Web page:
PSN-L Email List Message
Subject: Re: Folded Pendulum Seismometer
From: "David H. Youden" dyouden@.........
Date: Sat, 15 Mar 2003 07:18:52 -0500
Your point is well taken. I have gathered some equipment together, and
will spend some time trying to get a transfer function of the device this
weekend. Personally, I think that the motion is way too small for the air
gap between the plates to contribute much. Damping is only one effect,
however. I have seen systems where the compression of the air in the gap
causes a large enough density change to alter the dielectric constant
significantly. Anyway, lets get a transfer function and see what it looks
I intend to open the loop and drive the coil with a constant current.
That means that the displacement will only decrease by four orders of
magnitude over the proposed 0.1-10 Hz test so I may have to run two
tests, each of which will cover just one octave.
If I have time, I will try the same thing with the loop closed.
Incidentally, The electronics documentation has been sent to both Larry
No, I haven't yet read "Transfer Function
of an Ultra Low Frequency Vibration Isolation System" , but I have
it on order from the school library. Should get it early next
At 06:38 PM 3/13/03 -0500, you wrote:
I have been reading through your excellent
text. Have you looked for any damping due to the capacitative sensor
plates, while in operation? This might be done by setting the pendulum
frequency to say 1 Hz, disconnecting the feedback and putting a small
step current through the force feedback coil. If there was no damping,
the system would oscillate for some time. Blair used a photodiode setup
for measuring the sensor characteristics. I use an optical differential
system on one of my sensors, but I use an under run filament bulb to give
a constant light. I get about 15 nm resolution.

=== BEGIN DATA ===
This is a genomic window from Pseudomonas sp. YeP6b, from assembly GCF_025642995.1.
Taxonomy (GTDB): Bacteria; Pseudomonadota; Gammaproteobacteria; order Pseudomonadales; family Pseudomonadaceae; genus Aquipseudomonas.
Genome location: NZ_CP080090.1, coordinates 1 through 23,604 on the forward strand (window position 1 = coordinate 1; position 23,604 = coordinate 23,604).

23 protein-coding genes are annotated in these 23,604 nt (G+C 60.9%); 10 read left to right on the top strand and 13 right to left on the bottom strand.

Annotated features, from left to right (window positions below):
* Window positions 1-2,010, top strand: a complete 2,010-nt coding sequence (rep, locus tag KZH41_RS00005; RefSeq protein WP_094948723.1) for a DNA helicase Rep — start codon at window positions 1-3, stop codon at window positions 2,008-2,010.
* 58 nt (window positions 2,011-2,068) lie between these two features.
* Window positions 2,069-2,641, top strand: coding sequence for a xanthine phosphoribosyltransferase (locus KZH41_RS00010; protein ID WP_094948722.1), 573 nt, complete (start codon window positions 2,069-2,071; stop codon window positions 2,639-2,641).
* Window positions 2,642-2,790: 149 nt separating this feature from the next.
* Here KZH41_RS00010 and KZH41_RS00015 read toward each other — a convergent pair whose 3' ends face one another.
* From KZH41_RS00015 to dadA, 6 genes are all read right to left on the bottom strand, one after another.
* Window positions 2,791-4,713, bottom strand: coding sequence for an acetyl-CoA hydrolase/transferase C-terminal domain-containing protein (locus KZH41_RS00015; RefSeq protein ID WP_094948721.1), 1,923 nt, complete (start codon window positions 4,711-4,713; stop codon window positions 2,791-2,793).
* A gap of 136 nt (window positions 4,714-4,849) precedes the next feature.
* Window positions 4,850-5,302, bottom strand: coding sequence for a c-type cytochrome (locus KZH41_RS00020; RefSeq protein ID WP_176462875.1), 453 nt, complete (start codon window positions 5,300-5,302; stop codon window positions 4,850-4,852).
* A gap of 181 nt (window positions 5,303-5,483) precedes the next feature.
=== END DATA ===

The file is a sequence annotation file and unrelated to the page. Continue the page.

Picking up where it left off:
The reason that I query this, is that one
limitation on the use of capacitative sensors which use changing plate
separations in air, is the gas pumping effect due to the moving plates. I
would expect a significant effect with a 2" square plate and a gap
of 10 thou. at 10 Hz. One way of reducing the problem is to drill an
array of holes in the central plate to let air flow more easily between
opposite sides of the plate. This need not greatly effect the capacity.
The damping force F = 3.n.u.A^2 / 2.Pi.x^3
for circular flat electrodes according to Jones, where n is the viscosity
of air, u is the plate velocity, A is the plate area and x is the plate
separation. The damping falls off with the cube of the plate separation
and increases with the square of the Area, which suggests two ways of
controlling any damping. The problem that I can see is that any air
damping effects will be frequency and amplitude sensitive, which could
limit the maximum seismic frequency that you can observe. I am not sure
how much the force feedback loop reduces the amplitude of the armature
with your control system.
There seem to quite a lot of test results
/ design considerations given in
"Transfer Function of an Ultra Low Frequency Vibration Isolation
Jiangfeng Liu, John Winterflood and David G Blair
Rev. Sci. Instrum. 66 (5), 3216-3218, (May 1995)
I wondered if you had read it?
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